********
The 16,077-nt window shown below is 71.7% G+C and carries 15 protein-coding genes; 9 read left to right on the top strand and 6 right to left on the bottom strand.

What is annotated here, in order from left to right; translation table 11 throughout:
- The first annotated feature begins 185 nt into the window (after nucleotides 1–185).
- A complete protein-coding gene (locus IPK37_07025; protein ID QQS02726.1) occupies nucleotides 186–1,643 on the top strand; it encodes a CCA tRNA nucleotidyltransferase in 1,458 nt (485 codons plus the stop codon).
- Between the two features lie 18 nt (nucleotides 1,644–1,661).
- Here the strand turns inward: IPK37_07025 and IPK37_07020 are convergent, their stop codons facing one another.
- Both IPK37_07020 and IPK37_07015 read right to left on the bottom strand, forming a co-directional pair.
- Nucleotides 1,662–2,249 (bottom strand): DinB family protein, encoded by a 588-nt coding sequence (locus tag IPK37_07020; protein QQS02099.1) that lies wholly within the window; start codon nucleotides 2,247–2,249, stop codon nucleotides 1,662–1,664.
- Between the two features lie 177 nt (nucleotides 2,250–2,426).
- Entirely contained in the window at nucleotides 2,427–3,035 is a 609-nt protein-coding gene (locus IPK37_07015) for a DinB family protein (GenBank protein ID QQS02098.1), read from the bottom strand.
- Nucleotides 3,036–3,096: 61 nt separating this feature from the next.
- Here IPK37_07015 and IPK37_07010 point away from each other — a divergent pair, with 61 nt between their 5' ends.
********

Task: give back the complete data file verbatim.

The 16,077-nt window shown below is 71.7% G+C and carries 15 protein-coding genes; 9 read left to right on the top strand and 6 right to left on the bottom strand.

What is annotated here, in order from left to right; translation table 11 throughout:
- The first annotated feature begins 185 nt into the window (after nucleotides 1–185).
- A complete protein-coding gene (locus IPK37_07025; protein ID QQS02726.1) occupies nucleotides 186–1,643 on the top strand; it encodes a CCA tRNA nucleotidyltransferase in 1,458 nt (485 codons plus the stop codon).
- Between the two features lie 18 nt (nucleotides 1,644–1,661).
- Here the strand turns inward: IPK37_07025 and IPK37_07020 are convergent, their stop codons facing one another.
- Both IPK37_07020 and IPK37_07015 read right to left on the bottom strand, forming a co-directional pair.
- Nucleotides 1,662–2,249 (bottom strand): DinB family protein, encoded by a 588-nt coding sequence (locus tag IPK37_07020; protein QQS02099.1) that lies wholly within the window; start codon nucleotides 2,247–2,249, stop codon nucleotides 1,662–1,664.
- Between the two features lie 177 nt (nucleotides 2,250–2,426).
- Entirely contained in the window at nucleotides 2,427–3,035 is a 609-nt protein-coding gene (locus IPK37_07015) for a DinB family protein (GenBank protein ID QQS02098.1), read from the bottom strand.
- Nucleotides 3,036–3,096: 61 nt separating this feature from the next.
- Here IPK37_07015 and IPK37_07010 point away from each other — a divergent pair, with 61 nt between their 5' ends.